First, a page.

The idea was to “stream” the songs over the Internet to users who had previously “proved” they owned the music in question by registering their CDs with the defendant's system. The court dismissed as irrelevant the argument that the copying was acceptable because the songs were heard only by individuals who had already purchased them.
Similarly, in two series of judicial opinions addressing the legality of online file sharing services—the Napster decisions and the Grokster decisions—the courts had little trouble concluding that the anonymous sharing of music between individuals using those systems constituted illegal infringement. Those cases instead turned on whether the defendant companies could be held responsible for their users' infringing behavior.
In the A&M Records, Inc. v. Napster, Inc. line of decisions, the court concluded that the company's involvement was sufficiently direct to make the company liable. While Napster did not actually store or copy the music files being illegally traded, the company's servers did maintain and manage the index of available songs and provided a central hub to which all users connected. This was an important factor in the court's decision to essentially shut the business down.
In contrast, the court in MGM Studios, Inc. v. Grokster, Ltd. found that the defendants were more removed from the sharing and trading process. Consequently, the court concluded that the defendants were not responsible for infringing activity that took place on their networks.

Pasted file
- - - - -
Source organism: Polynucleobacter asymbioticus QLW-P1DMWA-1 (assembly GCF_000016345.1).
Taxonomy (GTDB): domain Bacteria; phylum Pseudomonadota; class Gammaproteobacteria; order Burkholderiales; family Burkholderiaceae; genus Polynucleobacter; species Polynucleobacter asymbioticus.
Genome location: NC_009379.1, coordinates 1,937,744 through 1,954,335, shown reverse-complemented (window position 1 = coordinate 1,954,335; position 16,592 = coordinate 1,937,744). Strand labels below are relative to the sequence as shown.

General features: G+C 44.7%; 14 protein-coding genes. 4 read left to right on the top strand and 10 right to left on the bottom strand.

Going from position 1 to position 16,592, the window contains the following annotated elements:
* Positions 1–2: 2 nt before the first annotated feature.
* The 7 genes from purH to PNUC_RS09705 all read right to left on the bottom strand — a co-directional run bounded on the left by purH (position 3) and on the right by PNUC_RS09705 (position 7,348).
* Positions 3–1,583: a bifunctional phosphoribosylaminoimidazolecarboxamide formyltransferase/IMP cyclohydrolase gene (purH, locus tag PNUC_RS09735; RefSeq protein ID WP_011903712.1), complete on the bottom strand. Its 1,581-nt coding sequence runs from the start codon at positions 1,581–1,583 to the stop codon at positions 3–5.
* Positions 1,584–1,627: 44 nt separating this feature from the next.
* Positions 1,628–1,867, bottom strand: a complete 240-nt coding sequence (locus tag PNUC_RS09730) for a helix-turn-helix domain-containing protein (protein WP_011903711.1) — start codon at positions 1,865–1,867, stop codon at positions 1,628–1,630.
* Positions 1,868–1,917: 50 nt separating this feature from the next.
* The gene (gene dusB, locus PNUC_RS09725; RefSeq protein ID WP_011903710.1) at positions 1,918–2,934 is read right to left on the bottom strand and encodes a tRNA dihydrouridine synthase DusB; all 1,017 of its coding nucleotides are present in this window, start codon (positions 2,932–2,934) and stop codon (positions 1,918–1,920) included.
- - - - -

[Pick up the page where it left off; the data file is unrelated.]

A picture is finally beginning to emerge, although it is not yet in focus. The entertainment industry is looking to both technology and the law to limit the bite that piracy takes out of its bottom line.
For protected content (such as CSS-scrambled DVDs and copy-protected CDs), the DMCA provides a strong club for copyright owners to limit unauthorized copying—even in a noncommercial setting. The music industry is still struggling to find a copy-protection technique compatible with the millions of CD players already in the hands of consumers, however. That leaves music largely unprotected by the DMCA and open to questions of fair use.
While there may be support for the proposition that some private duplication of music will qualify as “fair use” (such as taping a CD to permit it to be played in a car's cassette player, or creating a “mix” of songs already owned by the consumer), it likely will be up to the courts to define the limits of these activities.